WWF India and Sri Ram Chandra Mission Foundation (Heartfulness Institute) join hands to adopt 50,000 trees in Hyderabad
This initiative is part of WWF India’s Sustainable Trees program and the Green Kanha initiative at Heartfulness, both committed to planting and nurturing trees.
New Delhi: WWF India, Hyderabad Office announced its initiative with Heartfulness Institute to adopt 50,000 trees at Kanha Shantivanam, the global headquarters of Heartfulness in Hyderabad. This initiative is part of WWF India’s Sustainable Trees program and Heartfulness’s Green Kanha mission. Under this program, WWF India is funding the maintenance and growth of these trees along with monitoring the progress of plantation.
WWF-India’s Sustainable Trees campaign is an initiative to plant native indigenous tree species across India involving school and college students, grassroots organisations and concerned citizens.
The plantation is planned over two seasons and a majority of the trees have already been planted and the remaining to be planted by end of August 2021. The State Director, (WWF India, Hyderabad Office) Ms. Farida Tampal, geotagged the plantation area. Geo-tagging of plantation zones will help keep track of the progress of the expanding green cover by using satellite imagery.
Mango, Teak, Bamboo, Bougainvillea, Aaya, Peepal, Terminalia belerica, Muntingia calabura, Senthur, Thaposi, Shesham, Mahogany, Badam, Lagerstroemia, Custard Apples, Putranjiva, Peepal, Cassia Javanica, Rudraksh, Conocarpus, Cesalpenia, Jacaranda, Bougainvillea, Guava, Mahua, Pongamia, Cassia Fistula, Tecomo Gold, Pagoda, Indian Elm, Bauhinia, Arjuna, Madras Thorn, Erythrina Stricta, Acacia Chundra, Hill Mango, Gulmohar, Malabar Neem, Tabubea Arjentenia, Melia Dubia amongst the other native, indigenous as well as rare and red-listed varieties of trees.
Commenting on the collaboration, Ms. Farida Tampal, State Director, WWF India, Hyderabad Office said, “With an aim to carry out plantation of 1 million of native plant species across India and ensure their survival through key partnerships, WWF India has engaged in several initiatives to not only spread awareness but also directly contribute towards increasing the green footprint. We are delighted to partner with Heartfulness for our Sustainable Tree initiative and have committed to this collaboration to increase the lung space.”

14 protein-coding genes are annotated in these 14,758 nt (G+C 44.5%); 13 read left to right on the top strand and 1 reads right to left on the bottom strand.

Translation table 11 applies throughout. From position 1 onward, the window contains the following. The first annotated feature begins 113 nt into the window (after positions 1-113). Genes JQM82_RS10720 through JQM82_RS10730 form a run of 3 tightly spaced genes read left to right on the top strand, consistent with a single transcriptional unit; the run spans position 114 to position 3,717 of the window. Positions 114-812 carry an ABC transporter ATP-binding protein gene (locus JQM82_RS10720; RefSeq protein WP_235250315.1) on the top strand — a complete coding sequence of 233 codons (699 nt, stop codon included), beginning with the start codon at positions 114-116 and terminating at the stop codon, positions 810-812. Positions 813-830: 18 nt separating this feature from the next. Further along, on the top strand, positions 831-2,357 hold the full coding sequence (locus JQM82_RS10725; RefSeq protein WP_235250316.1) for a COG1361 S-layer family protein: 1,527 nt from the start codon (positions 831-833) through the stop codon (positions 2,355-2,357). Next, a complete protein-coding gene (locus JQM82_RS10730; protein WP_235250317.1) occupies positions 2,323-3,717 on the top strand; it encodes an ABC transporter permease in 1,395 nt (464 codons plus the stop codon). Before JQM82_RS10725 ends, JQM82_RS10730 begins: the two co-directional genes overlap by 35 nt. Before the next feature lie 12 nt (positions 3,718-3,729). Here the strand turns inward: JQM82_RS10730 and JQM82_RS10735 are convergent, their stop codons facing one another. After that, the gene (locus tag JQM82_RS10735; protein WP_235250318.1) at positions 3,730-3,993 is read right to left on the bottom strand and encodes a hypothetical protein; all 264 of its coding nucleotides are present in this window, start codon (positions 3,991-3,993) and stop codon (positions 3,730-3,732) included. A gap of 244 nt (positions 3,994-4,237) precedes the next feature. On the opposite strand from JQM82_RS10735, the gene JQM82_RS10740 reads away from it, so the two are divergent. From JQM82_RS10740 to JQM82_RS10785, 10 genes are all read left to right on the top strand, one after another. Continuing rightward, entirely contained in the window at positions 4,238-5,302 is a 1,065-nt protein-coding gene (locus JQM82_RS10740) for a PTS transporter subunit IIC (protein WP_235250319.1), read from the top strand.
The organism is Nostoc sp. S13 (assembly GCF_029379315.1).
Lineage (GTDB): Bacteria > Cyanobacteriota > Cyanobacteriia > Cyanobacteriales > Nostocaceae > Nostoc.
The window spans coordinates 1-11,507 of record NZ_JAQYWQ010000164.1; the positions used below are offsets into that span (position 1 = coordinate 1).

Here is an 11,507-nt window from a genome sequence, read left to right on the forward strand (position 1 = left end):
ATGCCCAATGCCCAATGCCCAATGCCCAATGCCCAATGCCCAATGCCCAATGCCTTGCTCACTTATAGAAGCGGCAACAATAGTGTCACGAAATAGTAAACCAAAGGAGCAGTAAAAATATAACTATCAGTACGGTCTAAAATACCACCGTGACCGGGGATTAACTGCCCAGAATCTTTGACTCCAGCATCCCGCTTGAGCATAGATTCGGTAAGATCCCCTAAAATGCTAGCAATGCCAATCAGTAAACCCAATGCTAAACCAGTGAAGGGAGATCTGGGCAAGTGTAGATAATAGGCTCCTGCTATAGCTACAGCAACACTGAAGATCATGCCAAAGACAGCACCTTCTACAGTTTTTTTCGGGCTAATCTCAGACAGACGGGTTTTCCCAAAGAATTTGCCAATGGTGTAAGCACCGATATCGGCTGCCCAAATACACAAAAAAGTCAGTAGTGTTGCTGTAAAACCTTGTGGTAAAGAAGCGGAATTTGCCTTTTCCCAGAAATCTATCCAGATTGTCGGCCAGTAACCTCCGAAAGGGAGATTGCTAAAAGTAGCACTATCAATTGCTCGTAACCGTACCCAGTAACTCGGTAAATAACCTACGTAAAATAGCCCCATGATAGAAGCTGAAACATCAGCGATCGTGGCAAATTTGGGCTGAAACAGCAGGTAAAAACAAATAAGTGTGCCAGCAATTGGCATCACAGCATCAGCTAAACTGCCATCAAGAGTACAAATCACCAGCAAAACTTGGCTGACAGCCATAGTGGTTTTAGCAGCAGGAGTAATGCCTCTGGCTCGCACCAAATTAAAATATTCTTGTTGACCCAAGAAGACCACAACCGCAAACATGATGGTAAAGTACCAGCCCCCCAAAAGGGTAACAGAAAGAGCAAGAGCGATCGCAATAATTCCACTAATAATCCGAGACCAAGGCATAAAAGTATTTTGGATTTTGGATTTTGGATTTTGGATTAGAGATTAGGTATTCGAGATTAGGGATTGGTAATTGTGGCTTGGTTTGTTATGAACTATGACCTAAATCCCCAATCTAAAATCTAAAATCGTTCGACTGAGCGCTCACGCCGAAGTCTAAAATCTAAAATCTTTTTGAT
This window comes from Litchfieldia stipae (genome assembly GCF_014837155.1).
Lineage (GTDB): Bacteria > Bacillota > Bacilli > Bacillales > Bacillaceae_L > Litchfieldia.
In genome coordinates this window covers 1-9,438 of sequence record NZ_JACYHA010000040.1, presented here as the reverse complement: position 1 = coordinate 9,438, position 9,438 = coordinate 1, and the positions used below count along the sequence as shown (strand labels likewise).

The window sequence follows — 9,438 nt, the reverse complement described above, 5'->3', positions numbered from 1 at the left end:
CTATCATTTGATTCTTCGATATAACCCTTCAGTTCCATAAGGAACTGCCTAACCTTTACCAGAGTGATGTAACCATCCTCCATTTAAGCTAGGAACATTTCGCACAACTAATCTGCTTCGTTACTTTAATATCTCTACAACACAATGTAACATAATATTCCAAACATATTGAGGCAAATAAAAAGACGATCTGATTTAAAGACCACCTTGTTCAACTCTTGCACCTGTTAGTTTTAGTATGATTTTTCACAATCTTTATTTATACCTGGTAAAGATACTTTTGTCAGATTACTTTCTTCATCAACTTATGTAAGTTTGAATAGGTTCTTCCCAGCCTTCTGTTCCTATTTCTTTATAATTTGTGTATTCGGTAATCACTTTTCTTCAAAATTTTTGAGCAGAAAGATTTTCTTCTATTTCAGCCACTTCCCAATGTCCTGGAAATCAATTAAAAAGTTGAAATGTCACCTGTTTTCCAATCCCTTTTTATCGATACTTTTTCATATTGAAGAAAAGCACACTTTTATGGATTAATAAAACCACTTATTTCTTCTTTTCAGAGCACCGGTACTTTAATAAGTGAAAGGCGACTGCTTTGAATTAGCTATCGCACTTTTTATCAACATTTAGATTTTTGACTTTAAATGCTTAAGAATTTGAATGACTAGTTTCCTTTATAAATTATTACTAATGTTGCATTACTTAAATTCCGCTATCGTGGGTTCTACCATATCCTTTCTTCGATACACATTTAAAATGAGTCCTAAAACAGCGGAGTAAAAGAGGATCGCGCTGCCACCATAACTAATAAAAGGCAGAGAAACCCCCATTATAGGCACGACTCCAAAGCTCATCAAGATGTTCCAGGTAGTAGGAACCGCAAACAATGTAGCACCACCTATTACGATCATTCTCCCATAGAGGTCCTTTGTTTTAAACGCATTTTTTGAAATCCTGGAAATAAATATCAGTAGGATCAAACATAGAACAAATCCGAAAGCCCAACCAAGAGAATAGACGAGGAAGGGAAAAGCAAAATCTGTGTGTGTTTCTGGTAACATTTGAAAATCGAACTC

Commenting on the occasion, Daaji, Guide of Heartfulness said, “The resplendence of today’s Green Kanha is a labour of several hearts and souls, nurturing every tree planted here over the years. Green Kanha is an example of what the mind can achieve if directed well – the transformed landscape here bears testimony to this. Our collaboration with WWF India motivates us to continue our efforts towards the green cause and should inspire other similar organisations and corporates to focus towards increasing the green cover and we encourage them to partner with us towards that end.”
The Green Kanha Initiative over the last 6 years has transformed the dry, rocky and barren area into a lush green landscape that is now home to 500,000 plus trees nurtured and grown with utmost care with over 10,000 trees translocated from different areas of the country, and a nursery of 5 lakh plus plants that act as a constant supply to the ongoing greening initiatives at the global headquarters of Heartfulness Institute situated in Kanha Shantivanam, Hyderabad.
Green Kanha Initiative at Heartfulness Institute is a continuous endeavour to increase the green cover and spread the awareness and benefits of greening to a larger community. Some of the species under threat include plants that are considered sacred and are of immense benefit to human beings and the environment. Under the Green Kanha Initiative, the emphasis is given to such ecologically, economically and socio-culturally important native tree species. Also, with a vision of Kanha Shanti Vanam playing the role of an ex-situ conservation centre, rare and threatened plant species are being collected from far and wide places within India, due diligence given to the positive ecological role that they could play in the decades and probably centuries to come.